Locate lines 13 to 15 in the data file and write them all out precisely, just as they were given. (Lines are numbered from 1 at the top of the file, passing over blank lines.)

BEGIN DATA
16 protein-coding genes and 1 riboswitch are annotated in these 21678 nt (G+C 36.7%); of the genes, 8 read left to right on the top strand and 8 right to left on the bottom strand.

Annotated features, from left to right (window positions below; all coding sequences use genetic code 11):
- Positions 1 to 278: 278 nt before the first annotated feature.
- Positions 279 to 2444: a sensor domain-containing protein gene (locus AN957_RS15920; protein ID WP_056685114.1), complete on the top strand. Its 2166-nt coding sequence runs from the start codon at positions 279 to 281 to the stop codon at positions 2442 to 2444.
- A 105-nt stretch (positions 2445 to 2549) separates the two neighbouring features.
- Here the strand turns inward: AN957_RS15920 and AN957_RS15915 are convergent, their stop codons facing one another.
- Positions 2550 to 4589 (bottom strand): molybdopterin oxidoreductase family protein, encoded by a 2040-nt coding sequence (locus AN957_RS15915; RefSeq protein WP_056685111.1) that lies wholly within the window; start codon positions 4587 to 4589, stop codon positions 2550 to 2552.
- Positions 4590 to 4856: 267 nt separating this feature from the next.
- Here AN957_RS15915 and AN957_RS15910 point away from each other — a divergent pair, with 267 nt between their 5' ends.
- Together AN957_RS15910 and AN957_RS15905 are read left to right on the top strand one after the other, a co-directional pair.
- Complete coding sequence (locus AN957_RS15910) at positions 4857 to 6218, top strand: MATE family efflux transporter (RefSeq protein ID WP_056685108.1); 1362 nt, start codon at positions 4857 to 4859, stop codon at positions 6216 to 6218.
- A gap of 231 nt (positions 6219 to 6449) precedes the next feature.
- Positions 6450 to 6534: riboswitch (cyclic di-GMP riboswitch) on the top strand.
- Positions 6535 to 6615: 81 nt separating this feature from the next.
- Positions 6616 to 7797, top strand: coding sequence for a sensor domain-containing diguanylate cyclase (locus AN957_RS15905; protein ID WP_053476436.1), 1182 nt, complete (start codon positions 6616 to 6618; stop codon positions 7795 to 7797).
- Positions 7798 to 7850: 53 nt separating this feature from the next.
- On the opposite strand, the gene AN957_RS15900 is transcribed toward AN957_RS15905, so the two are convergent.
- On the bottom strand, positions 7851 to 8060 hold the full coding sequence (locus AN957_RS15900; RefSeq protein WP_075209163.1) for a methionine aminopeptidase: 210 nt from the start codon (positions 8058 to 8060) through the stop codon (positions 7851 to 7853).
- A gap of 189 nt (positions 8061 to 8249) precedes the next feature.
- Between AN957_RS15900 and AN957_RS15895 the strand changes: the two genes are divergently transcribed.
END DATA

- Positions 6450 to 6534: riboswitch (cyclic di-GMP riboswitch) on the top strand.
- Positions 6535 to 6615: 81 nt separating this feature from the next.
- Positions 6616 to 7797, top strand: coding sequence for a sensor domain-containing diguanylate cyclase (locus AN957_RS15905; protein ID WP_053476436.1), 1182 nt, complete (start codon positions 6616 to 6618; stop codon positions 7795 to 7797).